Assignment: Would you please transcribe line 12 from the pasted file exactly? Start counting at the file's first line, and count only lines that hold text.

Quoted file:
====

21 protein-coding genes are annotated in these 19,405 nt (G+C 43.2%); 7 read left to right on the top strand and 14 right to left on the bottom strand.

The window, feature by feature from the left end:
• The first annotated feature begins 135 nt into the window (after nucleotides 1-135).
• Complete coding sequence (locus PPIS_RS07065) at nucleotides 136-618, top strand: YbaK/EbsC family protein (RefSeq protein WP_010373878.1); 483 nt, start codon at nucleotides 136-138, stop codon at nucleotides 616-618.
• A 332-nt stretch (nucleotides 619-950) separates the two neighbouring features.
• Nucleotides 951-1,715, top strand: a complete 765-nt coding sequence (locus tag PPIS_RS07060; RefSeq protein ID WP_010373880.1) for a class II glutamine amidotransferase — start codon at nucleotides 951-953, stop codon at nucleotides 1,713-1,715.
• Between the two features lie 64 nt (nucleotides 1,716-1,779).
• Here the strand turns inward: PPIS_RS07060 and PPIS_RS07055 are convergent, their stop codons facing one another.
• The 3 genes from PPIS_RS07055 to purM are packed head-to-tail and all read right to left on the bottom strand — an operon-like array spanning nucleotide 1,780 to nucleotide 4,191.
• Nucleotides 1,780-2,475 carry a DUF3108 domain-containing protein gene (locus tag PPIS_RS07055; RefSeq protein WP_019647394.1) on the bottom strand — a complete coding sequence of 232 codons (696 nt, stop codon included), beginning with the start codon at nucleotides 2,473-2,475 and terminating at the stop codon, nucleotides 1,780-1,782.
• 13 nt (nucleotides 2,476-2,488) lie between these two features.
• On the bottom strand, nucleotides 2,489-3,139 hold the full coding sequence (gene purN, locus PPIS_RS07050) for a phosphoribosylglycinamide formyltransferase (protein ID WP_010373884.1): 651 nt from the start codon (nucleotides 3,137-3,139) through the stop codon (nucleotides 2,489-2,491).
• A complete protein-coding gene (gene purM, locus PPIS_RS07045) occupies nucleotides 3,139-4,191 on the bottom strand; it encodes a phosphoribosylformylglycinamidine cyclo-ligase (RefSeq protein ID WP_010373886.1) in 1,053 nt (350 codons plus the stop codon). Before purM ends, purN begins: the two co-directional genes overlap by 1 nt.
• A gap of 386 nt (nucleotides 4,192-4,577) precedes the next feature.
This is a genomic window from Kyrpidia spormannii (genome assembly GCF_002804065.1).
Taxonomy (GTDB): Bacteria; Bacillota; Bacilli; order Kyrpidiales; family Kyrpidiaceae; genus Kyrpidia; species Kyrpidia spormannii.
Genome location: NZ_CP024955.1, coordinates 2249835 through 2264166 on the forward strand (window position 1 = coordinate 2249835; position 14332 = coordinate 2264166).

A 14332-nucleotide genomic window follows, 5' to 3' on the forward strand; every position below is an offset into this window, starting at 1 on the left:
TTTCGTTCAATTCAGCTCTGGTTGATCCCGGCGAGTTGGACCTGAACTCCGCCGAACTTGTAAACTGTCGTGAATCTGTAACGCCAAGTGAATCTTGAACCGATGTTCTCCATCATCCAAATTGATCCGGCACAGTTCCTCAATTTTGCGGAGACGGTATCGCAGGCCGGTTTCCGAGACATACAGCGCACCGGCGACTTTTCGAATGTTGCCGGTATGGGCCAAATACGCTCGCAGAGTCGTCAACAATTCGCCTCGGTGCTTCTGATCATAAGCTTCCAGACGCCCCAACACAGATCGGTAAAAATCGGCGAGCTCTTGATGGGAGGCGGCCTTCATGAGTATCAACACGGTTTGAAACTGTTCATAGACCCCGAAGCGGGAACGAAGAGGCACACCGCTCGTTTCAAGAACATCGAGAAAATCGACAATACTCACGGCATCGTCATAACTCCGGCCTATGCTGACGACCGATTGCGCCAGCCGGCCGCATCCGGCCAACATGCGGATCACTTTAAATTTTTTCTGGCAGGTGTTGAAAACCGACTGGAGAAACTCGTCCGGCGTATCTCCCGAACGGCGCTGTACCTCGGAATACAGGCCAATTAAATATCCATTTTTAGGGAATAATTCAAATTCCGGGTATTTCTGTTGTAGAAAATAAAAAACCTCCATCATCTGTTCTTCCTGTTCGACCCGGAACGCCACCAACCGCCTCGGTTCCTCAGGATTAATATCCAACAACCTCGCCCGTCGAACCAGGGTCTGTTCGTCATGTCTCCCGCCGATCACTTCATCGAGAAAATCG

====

• On the bottom strand, nucleotides 2,489-3,139 hold the full coding sequence (gene purN, locus PPIS_RS07050) for a phosphoribosylglycinamide formyltransferase (protein ID WP_010373884.1): 651 nt from the start codon (nucleotides 3,137-3,139) through the stop codon (nucleotides 2,489-2,491).